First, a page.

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Technical Paper

Automation of Adams/Car K&C Correlation using MATLAB

2014-04-01
2014-01-0847
Physical rig testing of a vehicle is often undertaken to obtain experimental data that can be used to ensure a mathematical model is an accurate representation of the vehicle under study. Kinematics and Compliance (K&C) testing is often used for this purpose. The relationship between the hard point locations and compliance parameters, and K&C characteristics of a suspension system is complex, and so automating the process to correlate the model to the test data can make the exercise easier, faster and more accurate than hand tuning the model. In this work, such a process is developed. First, the model parameters are adjusted, next a simulation is run, before the results are read and post processed. This automation processed is used in conjunction with an optimization procedure to carry out the K&C correlation.
Technical Paper

Parameter Identification of a Quasi-Dimensional Spark-Ignition Engine Combustion Model

2014-04-01
2014-01-0385
Parameter identification of a math-based spark-ignition engine model is studied in this paper. Differential-algebraic equations governing the dynamic behavior of the engine combustion model are derived using a quasi-dimensional modelling scheme. The model is developed based on the two-zone combustion theory with turbulent flame propagation through the combustion chamber [1]. The system of equations includes physics-based equations combined with the semi-empirical Wiebe function. The GT-Power engine simulator software [2], a powerful tool for design and development of engines, is used to extract the reference data for the engine parameter identification. The models is GT-Power are calibrated and validated with experimental results; thus, acquired data from the software can be a reliable reference for engine validation purposes.
Technical Paper

A Review of Automated Design Synthesis Approaches for Virtual Development of Ground Vehicle Suspensions

2007-04-16
2007-01-0856
This paper outlines the state-of-the-art of approaches for automated design synthesis of ground vehicle suspensions. Conventionally, design synthesis of suspensions has been based on trial and error approaches, where designers iteratively change the values of design variables and reanalyze until acceptable performance criteria are achieved. This is time-consuming and tedious. With stringent requirements for vehicles, design synthesis undergoes fundamental changes. This puts much attention on the potentials of an automated process. This process is based on the following techniques: effective modelling and simulation methods, realistic formulation approaches, and appropriately selected optimization algorithms. These techniques are reviewed and an automated design synthesis methodology is briefly introduced.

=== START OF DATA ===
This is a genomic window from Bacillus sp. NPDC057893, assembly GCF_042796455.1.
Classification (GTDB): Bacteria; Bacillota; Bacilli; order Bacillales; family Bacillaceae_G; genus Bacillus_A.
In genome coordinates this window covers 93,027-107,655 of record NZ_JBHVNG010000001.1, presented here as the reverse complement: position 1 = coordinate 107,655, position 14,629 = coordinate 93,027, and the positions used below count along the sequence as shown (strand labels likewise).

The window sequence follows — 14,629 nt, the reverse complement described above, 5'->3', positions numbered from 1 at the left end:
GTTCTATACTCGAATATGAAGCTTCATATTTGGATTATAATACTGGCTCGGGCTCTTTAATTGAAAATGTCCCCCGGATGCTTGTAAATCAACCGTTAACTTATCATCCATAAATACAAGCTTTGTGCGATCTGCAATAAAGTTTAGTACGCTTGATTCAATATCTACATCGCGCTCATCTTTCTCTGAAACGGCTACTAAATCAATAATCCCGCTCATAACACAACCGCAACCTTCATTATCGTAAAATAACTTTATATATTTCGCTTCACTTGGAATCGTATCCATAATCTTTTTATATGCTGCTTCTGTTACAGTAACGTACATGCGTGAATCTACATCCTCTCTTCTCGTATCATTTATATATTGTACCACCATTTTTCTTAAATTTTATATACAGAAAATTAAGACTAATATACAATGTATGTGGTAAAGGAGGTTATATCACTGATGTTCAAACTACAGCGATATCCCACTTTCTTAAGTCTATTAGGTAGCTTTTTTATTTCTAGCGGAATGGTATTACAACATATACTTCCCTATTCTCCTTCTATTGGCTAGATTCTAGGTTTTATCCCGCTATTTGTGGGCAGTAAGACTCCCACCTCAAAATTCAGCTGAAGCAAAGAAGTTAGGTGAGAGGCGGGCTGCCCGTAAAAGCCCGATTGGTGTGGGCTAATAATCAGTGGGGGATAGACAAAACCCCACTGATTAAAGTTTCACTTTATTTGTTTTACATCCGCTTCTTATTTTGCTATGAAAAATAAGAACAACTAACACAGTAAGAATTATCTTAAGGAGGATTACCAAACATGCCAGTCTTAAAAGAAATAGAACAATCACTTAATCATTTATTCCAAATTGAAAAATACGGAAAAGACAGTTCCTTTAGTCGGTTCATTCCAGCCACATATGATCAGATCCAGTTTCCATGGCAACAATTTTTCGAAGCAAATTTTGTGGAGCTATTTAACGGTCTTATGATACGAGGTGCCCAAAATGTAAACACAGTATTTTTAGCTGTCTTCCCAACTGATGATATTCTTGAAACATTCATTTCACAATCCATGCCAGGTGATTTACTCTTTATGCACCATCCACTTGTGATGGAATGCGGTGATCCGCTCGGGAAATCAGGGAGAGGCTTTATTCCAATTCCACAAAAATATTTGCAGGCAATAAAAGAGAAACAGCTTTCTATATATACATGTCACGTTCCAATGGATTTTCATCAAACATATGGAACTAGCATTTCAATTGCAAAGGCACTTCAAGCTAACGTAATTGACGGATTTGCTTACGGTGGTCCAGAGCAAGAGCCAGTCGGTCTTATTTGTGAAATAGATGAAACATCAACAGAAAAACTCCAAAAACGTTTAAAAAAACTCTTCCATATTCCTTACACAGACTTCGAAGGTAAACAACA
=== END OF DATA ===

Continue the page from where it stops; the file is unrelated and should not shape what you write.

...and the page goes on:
Journal Article

Development of an Advanced Fuzzy Active Steering Controller and a Novel Method to Tune the Fuzzy Controller

2013-04-08
2013-01-0688
A two-passenger, all-wheel-drive urban electric vehicle (AUTO21EV) with four direct-drive in-wheel motors has been designed and developed at the University of Waterloo. An advanced genetic-fuzzy active steering controller is developed based on this vehicle platform. The rule base of the fuzzy controller is developed from expert knowledge, and a multi-criteria genetic algorithm is used to optimize the parameters of the fuzzy active steering controller. To evaluate the performance of this controller, a computational model of the AUTO21EV is driven through several standard test maneuvers using an advanced path-following driver model. As the final step in the evaluation process, the genetic-fuzzy active steering controller is implemented in a hardware- and operator-in-the-loop driving simulator to confirm its performance and effectiveness.
Journal Article

Integrated Stability Control System for Electric Vehicles with In-wheel Motors using Soft Computing Techniques

2009-04-20
2009-01-0435
An electric vehicle model has been developed with four direct-drive in-wheel motors. A high-level vehicle stability controller is proposed, which uses the principles of fuzzy logic to determine the corrective yaw moment required to minimize the vehicle sideslip and yaw rate errors. A genetic algorithm has been used to optimize the parameters of the fuzzy controller. The performance of the controller is evaluated as the vehicle is driven through a double-lane-change maneuver. Preliminary results indicate that the proposed control system has the ability to improve the performance of the vehicle considerably.
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